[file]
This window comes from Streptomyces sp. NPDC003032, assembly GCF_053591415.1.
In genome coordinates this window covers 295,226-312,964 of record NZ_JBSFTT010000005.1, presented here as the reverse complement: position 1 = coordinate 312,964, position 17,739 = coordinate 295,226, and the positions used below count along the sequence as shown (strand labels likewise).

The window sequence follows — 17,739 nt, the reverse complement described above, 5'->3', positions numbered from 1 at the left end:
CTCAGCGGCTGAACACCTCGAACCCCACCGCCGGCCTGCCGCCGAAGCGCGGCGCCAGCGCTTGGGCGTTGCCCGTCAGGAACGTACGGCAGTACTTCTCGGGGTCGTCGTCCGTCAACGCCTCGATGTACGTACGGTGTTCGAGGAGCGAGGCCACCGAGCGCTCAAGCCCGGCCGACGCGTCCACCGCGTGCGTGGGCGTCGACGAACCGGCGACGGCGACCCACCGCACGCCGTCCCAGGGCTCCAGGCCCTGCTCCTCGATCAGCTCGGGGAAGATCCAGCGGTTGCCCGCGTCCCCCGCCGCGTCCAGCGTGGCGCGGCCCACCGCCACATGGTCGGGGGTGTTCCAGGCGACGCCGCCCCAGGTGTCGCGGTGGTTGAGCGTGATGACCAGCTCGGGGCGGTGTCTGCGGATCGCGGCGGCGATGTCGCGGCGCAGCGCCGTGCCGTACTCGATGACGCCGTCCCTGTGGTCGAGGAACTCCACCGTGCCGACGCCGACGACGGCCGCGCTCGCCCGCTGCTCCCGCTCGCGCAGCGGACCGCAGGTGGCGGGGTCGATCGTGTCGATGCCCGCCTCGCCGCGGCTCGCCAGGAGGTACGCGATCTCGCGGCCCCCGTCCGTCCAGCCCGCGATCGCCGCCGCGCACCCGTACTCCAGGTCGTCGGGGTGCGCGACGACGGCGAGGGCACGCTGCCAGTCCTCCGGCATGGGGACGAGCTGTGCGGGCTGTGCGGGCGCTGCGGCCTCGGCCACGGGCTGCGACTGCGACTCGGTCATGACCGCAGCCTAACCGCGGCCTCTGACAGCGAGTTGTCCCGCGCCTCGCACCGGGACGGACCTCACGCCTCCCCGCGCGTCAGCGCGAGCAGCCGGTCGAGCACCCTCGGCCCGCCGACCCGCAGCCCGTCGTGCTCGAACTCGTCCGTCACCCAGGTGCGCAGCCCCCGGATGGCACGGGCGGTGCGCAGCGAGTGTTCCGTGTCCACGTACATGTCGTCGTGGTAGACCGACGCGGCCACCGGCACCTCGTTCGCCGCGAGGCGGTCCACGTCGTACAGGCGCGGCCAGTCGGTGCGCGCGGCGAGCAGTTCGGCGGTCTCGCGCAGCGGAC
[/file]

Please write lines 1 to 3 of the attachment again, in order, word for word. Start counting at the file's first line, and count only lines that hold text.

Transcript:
This window comes from Streptomyces sp. NPDC003032, assembly GCF_053591415.1.
In genome coordinates this window covers 295,226-312,964 of record NZ_JBSFTT010000005.1, presented here as the reverse complement: position 1 = coordinate 312,964, position 17,739 = coordinate 295,226, and the positions used below count along the sequence as shown (strand labels likewise).

The window sequence follows — 17,739 nt, the reverse complement described above, 5'->3', positions numbered from 1 at the left end: